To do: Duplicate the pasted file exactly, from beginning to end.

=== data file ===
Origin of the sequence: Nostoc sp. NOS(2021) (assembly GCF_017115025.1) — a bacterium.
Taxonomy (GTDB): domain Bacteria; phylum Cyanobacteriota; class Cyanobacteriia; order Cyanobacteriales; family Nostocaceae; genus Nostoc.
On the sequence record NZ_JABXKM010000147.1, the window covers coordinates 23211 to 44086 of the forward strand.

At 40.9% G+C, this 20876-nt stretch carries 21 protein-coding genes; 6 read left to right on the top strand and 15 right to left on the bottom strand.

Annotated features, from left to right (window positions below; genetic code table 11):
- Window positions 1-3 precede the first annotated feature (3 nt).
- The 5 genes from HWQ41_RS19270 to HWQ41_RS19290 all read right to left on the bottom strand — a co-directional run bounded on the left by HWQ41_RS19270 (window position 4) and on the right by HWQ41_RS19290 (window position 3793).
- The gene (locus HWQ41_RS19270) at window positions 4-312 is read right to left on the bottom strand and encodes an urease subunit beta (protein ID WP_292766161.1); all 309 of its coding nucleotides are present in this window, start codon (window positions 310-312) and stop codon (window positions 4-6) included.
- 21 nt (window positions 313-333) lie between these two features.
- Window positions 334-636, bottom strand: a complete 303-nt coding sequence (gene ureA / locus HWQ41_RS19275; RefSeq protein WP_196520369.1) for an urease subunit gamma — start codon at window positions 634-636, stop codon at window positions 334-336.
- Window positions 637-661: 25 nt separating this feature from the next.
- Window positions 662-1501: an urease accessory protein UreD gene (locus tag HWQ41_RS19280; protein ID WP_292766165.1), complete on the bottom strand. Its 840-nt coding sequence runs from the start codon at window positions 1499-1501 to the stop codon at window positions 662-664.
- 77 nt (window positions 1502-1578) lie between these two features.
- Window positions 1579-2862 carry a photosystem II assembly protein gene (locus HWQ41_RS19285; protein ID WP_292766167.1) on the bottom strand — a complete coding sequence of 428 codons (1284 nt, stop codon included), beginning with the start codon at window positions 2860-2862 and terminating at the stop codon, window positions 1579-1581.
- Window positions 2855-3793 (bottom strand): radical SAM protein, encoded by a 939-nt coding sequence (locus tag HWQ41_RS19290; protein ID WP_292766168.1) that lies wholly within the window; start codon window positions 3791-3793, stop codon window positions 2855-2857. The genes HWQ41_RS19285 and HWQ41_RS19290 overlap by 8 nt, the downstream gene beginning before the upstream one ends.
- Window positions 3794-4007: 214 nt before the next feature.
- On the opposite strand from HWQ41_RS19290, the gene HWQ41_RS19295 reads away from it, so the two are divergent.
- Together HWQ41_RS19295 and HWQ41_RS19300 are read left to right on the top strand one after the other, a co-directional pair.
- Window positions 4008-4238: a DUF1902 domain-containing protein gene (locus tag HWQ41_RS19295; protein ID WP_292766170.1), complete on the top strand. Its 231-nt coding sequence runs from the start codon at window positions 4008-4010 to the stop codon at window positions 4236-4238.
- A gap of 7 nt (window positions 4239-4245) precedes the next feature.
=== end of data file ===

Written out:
Origin of the sequence: Nostoc sp. NOS(2021) (assembly GCF_017115025.1) — a bacterium.
Taxonomy (GTDB): domain Bacteria; phylum Cyanobacteriota; class Cyanobacteriia; order Cyanobacteriales; family Nostocaceae; genus Nostoc.
On the sequence record NZ_JABXKM010000147.1, the window covers coordinates 23211 to 44086 of the forward strand.

At 40.9% G+C, this 20876-nt stretch carries 21 protein-coding genes; 6 read left to right on the top strand and 15 right to left on the bottom strand.

Annotated features, from left to right (window positions below; genetic code table 11):
- Window positions 1-3 precede the first annotated feature (3 nt).
- The 5 genes from HWQ41_RS19270 to HWQ41_RS19290 all read right to left on the bottom strand — a co-directional run bounded on the left by HWQ41_RS19270 (window position 4) and on the right by HWQ41_RS19290 (window position 3793).
- The gene (locus HWQ41_RS19270) at window positions 4-312 is read right to left on the bottom strand and encodes an urease subunit beta (protein ID WP_292766161.1); all 309 of its coding nucleotides are present in this window, start codon (window positions 310-312) and stop codon (window positions 4-6) included.
- 21 nt (window positions 313-333) lie between these two features.
- Window positions 334-636, bottom strand: a complete 303-nt coding sequence (gene ureA / locus HWQ41_RS19275; RefSeq protein WP_196520369.1) for an urease subunit gamma — start codon at window positions 634-636, stop codon at window positions 334-336.
- Window positions 637-661: 25 nt separating this feature from the next.
- Window positions 662-1501: an urease accessory protein UreD gene (locus tag HWQ41_RS19280; protein ID WP_292766165.1), complete on the bottom strand. Its 840-nt coding sequence runs from the start codon at window positions 1499-1501 to the stop codon at window positions 662-664.
- 77 nt (window positions 1502-1578) lie between these two features.
- Window positions 1579-2862 carry a photosystem II assembly protein gene (locus HWQ41_RS19285; protein ID WP_292766167.1) on the bottom strand — a complete coding sequence of 428 codons (1284 nt, stop codon included), beginning with the start codon at window positions 2860-2862 and terminating at the stop codon, window positions 1579-1581.
- Window positions 2855-3793 (bottom strand): radical SAM protein, encoded by a 939-nt coding sequence (locus tag HWQ41_RS19290; protein ID WP_292766168.1) that lies wholly within the window; start codon window positions 3791-3793, stop codon window positions 2855-2857. The genes HWQ41_RS19285 and HWQ41_RS19290 overlap by 8 nt, the downstream gene beginning before the upstream one ends.
- Window positions 3794-4007: 214 nt before the next feature.
- On the opposite strand from HWQ41_RS19290, the gene HWQ41_RS19295 reads away from it, so the two are divergent.
- Together HWQ41_RS19295 and HWQ41_RS19300 are read left to right on the top strand one after the other, a co-directional pair.
- Window positions 4008-4238: a DUF1902 domain-containing protein gene (locus tag HWQ41_RS19295; protein ID WP_292766170.1), complete on the top strand. Its 231-nt coding sequence runs from the start codon at window positions 4008-4010 to the stop codon at window positions 4236-4238.
- A gap of 7 nt (window positions 4239-4245) precedes the next feature.